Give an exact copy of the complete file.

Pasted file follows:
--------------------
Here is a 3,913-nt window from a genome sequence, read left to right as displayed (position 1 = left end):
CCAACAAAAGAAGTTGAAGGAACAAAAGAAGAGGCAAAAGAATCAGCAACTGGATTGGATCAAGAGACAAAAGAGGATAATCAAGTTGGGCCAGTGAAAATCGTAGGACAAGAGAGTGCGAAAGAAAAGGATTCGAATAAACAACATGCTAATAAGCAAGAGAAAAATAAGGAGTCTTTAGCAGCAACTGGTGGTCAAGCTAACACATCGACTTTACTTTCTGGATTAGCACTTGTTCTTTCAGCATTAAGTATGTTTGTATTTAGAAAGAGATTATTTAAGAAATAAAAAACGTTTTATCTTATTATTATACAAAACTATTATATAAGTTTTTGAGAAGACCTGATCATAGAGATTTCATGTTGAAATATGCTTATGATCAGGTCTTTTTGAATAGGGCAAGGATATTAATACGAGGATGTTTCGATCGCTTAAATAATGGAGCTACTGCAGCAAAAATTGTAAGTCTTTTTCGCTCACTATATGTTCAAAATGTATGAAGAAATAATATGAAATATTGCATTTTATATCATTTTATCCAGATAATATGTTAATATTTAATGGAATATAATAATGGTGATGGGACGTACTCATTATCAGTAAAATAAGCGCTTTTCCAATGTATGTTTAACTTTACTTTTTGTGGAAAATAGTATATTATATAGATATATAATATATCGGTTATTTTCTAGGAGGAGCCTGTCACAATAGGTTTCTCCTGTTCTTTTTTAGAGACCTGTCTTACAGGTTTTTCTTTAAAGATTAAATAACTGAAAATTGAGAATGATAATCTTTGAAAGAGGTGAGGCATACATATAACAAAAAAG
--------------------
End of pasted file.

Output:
Here is a 3,913-nt window from a genome sequence, read left to right as displayed (position 1 = left end):
CCAACAAAAGAAGTTGAAGGAACAAAAGAAGAGGCAAAAGAATCAGCAACTGGATTGGATCAAGAGACAAAAGAGGATAATCAAGTTGGGCCAGTGAAAATCGTAGGACAAGAGAGTGCGAAAGAAAAGGATTCGAATAAACAACATGCTAATAAGCAAGAGAAAAATAAGGAGTCTTTAGCAGCAACTGGTGGTCAAGCTAACACATCGACTTTACTTTCTGGATTAGCACTTGTTCTTTCAGCATTAAGTATGTTTGTATTTAGAAAGAGATTATTTAAGAAATAAAAAACGTTTTATCTTATTATTATACAAAACTATTATATAAGTTTTTGAGAAGACCTGATCATAGAGATTTCATGTTGAAATATGCTTATGATCAGGTCTTTTTGAATAGGGCAAGGATATTAATACGAGGATGTTTCGATCGCTTAAATAATGGAGCTACTGCAGCAAAAATTGTAAGTCTTTTTCGCTCACTATATGTTCAAAATGTATGAAGAAATAATATGAAATATTGCATTTTATATCATTTTATCCAGATAATATGTTAATATTTAATGGAATATAATAATGGTGATGGGACGTACTCATTATCAGTAAAATAAGCGCTTTTCCAATGTATGTTTAACTTTACTTTTTGTGGAAAATAGTATATTATATAGATATATAATATATCGGTTATTTTCTAGGAGGAGCCTGTCACAATAGGTTTCTCCTGTTCTTTTTTAGAGACCTGTCTTACAGGTTTTTCTTTAAAGATTAAATAACTGAAAATTGAGAATGATAATCTTTGAAAGAGGTGAGGCATACATATAACAAAAAAG